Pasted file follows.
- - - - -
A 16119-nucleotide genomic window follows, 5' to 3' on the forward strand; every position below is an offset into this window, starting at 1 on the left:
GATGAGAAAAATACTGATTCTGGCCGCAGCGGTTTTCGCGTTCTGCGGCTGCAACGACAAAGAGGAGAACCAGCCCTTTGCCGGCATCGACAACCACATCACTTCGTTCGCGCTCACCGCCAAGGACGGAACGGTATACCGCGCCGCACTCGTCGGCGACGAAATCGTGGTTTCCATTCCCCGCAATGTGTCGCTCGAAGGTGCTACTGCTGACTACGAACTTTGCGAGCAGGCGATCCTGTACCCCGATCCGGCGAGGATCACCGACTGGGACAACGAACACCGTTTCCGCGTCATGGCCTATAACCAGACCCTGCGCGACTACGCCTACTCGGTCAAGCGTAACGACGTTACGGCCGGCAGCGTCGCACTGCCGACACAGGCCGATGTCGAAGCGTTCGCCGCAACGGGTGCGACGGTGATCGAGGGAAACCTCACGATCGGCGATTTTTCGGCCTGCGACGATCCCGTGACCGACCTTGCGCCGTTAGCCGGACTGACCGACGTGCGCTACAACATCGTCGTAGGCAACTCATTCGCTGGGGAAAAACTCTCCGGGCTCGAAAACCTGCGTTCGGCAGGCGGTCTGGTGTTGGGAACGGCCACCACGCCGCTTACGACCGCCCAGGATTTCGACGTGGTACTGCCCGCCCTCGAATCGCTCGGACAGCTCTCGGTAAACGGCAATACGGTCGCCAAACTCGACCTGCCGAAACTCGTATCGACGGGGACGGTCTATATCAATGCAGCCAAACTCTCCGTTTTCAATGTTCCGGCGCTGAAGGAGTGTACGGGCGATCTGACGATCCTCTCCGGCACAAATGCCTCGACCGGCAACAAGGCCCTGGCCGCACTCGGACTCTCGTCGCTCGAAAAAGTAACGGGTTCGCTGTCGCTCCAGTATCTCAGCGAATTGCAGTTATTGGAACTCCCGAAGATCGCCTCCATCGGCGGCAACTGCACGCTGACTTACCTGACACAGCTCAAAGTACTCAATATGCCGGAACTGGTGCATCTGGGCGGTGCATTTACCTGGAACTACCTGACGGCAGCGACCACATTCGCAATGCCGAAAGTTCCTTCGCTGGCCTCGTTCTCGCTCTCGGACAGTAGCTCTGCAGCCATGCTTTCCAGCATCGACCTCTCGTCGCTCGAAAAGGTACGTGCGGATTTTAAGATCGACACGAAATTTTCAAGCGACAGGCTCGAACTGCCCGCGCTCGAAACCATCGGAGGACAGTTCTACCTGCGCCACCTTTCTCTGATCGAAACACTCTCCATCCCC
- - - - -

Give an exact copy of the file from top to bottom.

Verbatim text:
A 16119-nucleotide genomic window follows, 5' to 3' on the forward strand; every position below is an offset into this window, starting at 1 on the left:
GATGAGAAAAATACTGATTCTGGCCGCAGCGGTTTTCGCGTTCTGCGGCTGCAACGACAAAGAGGAGAACCAGCCCTTTGCCGGCATCGACAACCACATCACTTCGTTCGCGCTCACCGCCAAGGACGGAACGGTATACCGCGCCGCACTCGTCGGCGACGAAATCGTGGTTTCCATTCCCCGCAATGTGTCGCTCGAAGGTGCTACTGCTGACTACGAACTTTGCGAGCAGGCGATCCTGTACCCCGATCCGGCGAGGATCACCGACTGGGACAACGAACACCGTTTCCGCGTCATGGCCTATAACCAGACCCTGCGCGACTACGCCTACTCGGTCAAGCGTAACGACGTTACGGCCGGCAGCGTCGCACTGCCGACACAGGCCGATGTCGAAGCGTTCGCCGCAACGGGTGCGACGGTGATCGAGGGAAACCTCACGATCGGCGATTTTTCGGCCTGCGACGATCCCGTGACCGACCTTGCGCCGTTAGCCGGACTGACCGACGTGCGCTACAACATCGTCGTAGGCAACTCATTCGCTGGGGAAAAACTCTCCGGGCTCGAAAACCTGCGTTCGGCAGGCGGTCTGGTGTTGGGAACGGCCACCACGCCGCTTACGACCGCCCAGGATTTCGACGTGGTACTGCCCGCCCTCGAATCGCTCGGACAGCTCTCGGTAAACGGCAATACGGTCGCCAAACTCGACCTGCCGAAACTCGTATCGACGGGGACGGTCTATATCAATGCAGCCAAACTCTCCGTTTTCAATGTTCCGGCGCTGAAGGAGTGTACGGGCGATCTGACGATCCTCTCCGGCACAAATGCCTCGACCGGCAACAAGGCCCTGGCCGCACTCGGACTCTCGTCGCTCGAAAAAGTAACGGGTTCGCTGTCGCTCCAGTATCTCAGCGAATTGCAGTTATTGGAACTCCCGAAGATCGCCTCCATCGGCGGCAACTGCACGCTGACTTACCTGACACAGCTCAAAGTACTCAATATGCCGGAACTGGTGCATCTGGGCGGTGCATTTACCTGGAACTACCTGACGGCAGCGACCACATTCGCAATGCCGAAAGTTCCTTCGCTGGCCTCGTTCTCGCTCTCGGACAGTAGCTCTGCAGCCATGCTTTCCAGCATCGACCTCTCGTCGCTCGAAAAGGTACGTGCGGATTTTAAGATCGACACGAAATTTTCAAGCGACAGGCTCGAACTGCCCGCGCTCGAAACCATCGGAGGACAGTTCTACCTGCGCCACCTTTCTCTGATCGAAACACTCTCCATCCCC